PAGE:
Writer Cheo Hodari Coker had a very specific vision in mind when he interviewed with Marvel brass about continuing Luke Cage’s story from Jessica Jones — a take that would distinguish it from everything else in the Marvel Universe. “I pitched it as [Hype Williams’] Belly meets City of God, written by the staff of The Wire,” the showrunner says with a laugh.
But more generally, Coker’s Luke Cage is intended to hark back to the black heroes of 1970s cinema, but with the addition of modern social consciousness. “When you say ‘blaxploitation,’ people usually think bell-bottoms and a waka waka soundtrack,” Coker says. “But ultimately, it is black characters getting to act the same way that their white counterparts did.”
Clearly, Coker has no plans to swerve around real issues of the African-American community with what is ostensibly a superhero show. His previous statements about the world needing “a bullet-proof black man” made headlines and essentially destined the show to be more than just another Marvel series on Netflix.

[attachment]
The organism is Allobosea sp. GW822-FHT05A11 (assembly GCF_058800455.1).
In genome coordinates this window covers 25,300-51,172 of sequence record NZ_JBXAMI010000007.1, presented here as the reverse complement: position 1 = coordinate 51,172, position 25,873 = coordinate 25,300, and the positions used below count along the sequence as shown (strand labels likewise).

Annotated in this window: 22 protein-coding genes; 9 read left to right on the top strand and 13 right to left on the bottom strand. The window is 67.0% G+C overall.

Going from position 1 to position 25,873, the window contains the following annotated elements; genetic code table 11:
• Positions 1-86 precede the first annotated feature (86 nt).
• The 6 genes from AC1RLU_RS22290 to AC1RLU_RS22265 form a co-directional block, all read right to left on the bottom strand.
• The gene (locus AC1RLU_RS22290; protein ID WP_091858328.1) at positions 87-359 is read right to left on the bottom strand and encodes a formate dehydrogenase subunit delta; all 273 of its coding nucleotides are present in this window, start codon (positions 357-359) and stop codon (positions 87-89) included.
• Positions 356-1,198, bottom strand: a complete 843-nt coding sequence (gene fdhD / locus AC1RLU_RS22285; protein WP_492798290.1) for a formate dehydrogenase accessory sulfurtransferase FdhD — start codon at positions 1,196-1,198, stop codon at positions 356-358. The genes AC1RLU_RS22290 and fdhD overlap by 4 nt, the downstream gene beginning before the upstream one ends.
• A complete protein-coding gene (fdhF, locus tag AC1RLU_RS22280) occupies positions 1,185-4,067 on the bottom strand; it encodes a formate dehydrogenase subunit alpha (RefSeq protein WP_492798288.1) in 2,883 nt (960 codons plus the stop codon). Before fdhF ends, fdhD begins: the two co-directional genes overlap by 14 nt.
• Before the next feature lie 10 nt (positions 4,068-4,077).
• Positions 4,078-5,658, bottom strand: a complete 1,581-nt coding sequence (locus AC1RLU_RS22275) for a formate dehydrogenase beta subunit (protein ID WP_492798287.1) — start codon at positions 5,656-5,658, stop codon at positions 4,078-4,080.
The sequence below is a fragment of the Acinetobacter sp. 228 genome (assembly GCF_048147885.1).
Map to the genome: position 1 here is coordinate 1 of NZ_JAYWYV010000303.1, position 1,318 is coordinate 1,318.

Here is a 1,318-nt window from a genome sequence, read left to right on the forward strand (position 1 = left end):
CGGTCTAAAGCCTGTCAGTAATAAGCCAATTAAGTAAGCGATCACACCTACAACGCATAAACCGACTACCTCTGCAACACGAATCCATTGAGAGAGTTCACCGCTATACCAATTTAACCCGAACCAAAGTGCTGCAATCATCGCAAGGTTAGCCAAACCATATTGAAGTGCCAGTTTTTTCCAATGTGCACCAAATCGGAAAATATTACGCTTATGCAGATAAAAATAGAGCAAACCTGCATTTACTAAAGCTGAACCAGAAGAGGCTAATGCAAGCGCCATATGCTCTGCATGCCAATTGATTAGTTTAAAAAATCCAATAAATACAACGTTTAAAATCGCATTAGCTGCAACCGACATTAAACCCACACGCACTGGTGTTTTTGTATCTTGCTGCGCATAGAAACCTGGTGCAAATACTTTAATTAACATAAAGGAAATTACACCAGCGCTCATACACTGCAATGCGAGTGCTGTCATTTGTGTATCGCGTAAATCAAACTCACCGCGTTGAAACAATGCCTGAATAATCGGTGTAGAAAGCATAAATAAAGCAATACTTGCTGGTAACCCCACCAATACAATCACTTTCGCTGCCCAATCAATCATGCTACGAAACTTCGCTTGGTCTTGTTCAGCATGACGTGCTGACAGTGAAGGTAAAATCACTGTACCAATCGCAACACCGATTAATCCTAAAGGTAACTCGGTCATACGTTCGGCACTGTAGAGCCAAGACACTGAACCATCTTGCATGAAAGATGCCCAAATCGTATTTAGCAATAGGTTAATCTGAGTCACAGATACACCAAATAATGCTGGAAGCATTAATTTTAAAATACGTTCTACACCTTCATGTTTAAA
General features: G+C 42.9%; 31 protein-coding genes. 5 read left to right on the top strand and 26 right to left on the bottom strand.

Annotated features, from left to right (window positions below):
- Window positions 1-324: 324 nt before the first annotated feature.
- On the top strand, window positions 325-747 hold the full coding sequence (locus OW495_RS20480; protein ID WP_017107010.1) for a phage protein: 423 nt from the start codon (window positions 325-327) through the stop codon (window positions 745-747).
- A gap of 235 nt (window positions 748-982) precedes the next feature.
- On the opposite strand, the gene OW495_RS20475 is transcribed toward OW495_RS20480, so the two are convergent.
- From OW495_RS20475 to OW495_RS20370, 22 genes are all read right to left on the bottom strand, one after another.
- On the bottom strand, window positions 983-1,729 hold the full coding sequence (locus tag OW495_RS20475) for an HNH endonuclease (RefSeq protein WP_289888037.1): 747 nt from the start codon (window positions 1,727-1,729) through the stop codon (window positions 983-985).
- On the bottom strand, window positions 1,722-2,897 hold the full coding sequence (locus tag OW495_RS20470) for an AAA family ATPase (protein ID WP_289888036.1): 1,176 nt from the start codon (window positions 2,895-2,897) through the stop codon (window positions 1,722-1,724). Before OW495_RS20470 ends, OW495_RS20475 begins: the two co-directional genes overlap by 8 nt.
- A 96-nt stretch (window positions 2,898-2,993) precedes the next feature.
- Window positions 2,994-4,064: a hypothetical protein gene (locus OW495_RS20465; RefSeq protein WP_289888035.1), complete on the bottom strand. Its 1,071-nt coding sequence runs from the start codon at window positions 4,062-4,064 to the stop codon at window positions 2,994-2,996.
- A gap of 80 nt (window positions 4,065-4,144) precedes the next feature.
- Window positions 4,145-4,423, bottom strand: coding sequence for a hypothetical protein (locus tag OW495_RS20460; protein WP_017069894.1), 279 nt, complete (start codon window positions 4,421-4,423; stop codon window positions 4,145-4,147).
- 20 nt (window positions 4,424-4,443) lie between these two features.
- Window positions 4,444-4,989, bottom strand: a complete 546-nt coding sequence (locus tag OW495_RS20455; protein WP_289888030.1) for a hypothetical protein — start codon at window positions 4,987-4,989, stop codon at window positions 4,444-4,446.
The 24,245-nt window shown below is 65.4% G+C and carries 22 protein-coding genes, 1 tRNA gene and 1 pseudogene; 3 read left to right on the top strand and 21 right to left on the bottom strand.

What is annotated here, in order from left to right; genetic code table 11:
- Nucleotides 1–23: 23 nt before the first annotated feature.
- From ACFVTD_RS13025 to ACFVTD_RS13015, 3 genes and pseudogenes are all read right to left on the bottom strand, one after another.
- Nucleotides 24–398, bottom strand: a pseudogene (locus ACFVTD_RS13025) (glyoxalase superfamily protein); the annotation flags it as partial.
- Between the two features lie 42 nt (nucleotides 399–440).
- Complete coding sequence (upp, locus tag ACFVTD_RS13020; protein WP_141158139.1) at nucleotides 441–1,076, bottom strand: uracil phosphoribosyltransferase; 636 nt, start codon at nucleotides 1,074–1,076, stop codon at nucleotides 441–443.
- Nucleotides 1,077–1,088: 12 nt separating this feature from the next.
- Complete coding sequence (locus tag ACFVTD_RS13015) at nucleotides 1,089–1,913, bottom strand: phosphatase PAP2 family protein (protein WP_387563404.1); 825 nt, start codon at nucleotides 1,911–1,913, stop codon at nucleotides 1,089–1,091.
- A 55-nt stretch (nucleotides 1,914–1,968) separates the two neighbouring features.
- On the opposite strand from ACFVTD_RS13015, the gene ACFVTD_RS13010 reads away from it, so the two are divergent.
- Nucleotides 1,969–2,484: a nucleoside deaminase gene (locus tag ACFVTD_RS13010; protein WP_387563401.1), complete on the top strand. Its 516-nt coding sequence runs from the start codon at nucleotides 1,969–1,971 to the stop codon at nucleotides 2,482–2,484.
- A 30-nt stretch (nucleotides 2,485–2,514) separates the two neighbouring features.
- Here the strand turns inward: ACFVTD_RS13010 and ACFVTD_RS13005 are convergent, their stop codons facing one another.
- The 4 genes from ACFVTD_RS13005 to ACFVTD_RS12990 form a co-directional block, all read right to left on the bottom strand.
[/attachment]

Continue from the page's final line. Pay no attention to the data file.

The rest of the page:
Series star Mike Colter is all-in on this approach. “We’re doing things that people are thinking about and not just playing it safe,” he says. “People need to see themselves or feel like they’re being represented in a real, honest, and three-dimensional way.”
So the show is a DMX movie, an HBO show, a Brazilian crime thriller, and a modern-day social commentary? Instead of getting weighed down by influences, Coker wants viewers — above all — to enjoy themselves.
“Black music is always incredibly complex, but fun,” he says. “When you listen to a Public Enemy record, yes, they’re getting political, but it’s fun.”